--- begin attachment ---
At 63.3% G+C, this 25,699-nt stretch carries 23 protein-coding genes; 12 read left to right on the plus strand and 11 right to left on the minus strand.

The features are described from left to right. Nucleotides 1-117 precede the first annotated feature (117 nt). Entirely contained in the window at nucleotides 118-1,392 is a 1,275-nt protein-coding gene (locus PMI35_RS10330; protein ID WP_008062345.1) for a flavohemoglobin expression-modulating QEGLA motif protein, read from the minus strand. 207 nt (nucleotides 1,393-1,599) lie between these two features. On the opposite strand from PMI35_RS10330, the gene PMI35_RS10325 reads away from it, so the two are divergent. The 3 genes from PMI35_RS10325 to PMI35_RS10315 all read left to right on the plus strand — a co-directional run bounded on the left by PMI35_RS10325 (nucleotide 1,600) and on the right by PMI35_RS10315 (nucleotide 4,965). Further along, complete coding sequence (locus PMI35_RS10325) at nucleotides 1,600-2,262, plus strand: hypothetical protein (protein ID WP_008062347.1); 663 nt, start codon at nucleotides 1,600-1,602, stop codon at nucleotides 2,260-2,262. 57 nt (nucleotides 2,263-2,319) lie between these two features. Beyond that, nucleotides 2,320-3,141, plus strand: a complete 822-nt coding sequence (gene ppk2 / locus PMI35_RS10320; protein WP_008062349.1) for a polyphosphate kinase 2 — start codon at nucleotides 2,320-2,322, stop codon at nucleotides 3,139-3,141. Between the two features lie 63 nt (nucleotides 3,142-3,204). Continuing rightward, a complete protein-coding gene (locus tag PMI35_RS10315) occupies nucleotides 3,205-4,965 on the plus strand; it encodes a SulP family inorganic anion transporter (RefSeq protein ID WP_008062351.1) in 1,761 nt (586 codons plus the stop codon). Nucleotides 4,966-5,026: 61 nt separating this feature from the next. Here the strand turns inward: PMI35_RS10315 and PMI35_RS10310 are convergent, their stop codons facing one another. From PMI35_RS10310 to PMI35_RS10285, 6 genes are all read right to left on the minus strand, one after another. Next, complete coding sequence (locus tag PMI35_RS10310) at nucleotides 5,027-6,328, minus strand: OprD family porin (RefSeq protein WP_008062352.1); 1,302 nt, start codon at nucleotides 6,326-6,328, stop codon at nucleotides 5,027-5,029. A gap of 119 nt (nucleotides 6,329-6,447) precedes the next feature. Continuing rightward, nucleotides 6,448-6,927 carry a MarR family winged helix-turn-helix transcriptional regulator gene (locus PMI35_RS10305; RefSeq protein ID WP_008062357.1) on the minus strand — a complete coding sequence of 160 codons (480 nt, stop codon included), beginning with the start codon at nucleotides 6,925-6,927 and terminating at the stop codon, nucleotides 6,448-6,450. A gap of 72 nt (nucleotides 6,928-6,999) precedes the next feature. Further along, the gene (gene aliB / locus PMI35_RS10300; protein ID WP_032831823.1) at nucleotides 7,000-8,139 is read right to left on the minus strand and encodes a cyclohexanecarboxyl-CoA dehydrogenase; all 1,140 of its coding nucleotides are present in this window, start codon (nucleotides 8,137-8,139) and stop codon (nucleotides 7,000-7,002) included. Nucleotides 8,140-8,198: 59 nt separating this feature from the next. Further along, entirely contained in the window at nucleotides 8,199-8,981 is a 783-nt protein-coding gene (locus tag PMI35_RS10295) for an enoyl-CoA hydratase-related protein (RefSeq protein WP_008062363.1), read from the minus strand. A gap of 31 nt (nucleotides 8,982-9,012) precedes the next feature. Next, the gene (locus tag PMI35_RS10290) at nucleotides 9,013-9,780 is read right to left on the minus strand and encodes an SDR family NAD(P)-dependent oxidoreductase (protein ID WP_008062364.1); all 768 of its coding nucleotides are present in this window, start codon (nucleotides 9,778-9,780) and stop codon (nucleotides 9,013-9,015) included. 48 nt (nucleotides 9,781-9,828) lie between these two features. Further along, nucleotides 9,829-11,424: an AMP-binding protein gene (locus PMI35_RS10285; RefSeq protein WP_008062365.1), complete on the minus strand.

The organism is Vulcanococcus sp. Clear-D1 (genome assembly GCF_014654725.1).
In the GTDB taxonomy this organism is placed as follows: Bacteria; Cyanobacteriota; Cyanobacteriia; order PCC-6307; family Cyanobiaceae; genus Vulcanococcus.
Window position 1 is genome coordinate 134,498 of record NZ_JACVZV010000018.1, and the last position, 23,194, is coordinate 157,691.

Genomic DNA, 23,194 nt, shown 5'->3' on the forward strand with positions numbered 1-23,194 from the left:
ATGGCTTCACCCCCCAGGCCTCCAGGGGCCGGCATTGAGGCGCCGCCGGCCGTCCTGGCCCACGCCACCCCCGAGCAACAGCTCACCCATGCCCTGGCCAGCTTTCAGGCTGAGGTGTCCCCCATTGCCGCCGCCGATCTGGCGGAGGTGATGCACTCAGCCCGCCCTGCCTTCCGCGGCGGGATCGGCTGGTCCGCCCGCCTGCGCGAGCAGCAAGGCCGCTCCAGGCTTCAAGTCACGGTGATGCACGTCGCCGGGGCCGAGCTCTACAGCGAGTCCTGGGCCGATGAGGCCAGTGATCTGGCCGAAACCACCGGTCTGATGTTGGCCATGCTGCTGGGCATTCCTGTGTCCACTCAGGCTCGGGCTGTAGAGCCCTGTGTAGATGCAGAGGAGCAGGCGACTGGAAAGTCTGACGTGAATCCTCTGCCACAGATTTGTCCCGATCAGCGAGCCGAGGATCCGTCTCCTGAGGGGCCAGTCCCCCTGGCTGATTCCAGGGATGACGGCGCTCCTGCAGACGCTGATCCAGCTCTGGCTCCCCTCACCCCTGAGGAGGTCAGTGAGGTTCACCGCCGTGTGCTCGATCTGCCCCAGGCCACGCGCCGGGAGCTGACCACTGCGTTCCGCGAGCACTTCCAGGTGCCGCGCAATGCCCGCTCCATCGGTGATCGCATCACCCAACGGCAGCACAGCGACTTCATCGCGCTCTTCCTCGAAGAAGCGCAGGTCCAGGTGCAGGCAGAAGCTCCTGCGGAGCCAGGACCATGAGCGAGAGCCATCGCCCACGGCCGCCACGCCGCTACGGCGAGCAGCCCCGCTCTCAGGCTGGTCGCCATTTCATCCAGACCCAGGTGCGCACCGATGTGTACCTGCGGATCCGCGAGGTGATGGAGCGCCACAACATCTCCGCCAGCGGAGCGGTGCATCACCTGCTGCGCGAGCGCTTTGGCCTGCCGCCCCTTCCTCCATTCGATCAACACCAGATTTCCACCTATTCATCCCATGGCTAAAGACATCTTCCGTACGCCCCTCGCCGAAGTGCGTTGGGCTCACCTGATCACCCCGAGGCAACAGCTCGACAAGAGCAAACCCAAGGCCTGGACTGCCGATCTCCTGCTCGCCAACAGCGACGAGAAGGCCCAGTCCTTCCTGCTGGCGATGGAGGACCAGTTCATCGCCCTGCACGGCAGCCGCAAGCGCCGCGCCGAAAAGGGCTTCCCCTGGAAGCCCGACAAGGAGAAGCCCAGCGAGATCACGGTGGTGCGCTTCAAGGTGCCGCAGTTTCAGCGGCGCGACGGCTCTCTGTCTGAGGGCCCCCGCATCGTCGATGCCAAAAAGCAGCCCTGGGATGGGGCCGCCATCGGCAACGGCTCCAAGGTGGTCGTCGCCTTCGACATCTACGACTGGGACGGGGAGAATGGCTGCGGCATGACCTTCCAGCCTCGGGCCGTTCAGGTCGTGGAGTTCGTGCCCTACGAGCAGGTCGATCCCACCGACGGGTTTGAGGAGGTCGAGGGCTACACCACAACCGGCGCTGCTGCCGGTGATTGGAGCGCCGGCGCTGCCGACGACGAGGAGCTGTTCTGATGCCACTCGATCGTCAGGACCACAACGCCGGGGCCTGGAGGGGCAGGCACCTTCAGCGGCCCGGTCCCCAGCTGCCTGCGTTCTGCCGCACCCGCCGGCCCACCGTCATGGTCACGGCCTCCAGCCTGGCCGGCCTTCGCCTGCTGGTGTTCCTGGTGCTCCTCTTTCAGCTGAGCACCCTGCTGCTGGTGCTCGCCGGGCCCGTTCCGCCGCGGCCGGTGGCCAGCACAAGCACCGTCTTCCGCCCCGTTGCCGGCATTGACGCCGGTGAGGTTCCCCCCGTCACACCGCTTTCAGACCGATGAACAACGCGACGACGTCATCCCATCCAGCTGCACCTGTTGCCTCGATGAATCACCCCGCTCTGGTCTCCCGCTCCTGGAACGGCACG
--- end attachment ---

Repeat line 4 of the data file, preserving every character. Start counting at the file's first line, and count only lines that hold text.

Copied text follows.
In the GTDB taxonomy this organism is placed as follows: Bacteria; Cyanobacteriota; Cyanobacteriia; order PCC-6307; family Cyanobiaceae; genus Vulcanococcus.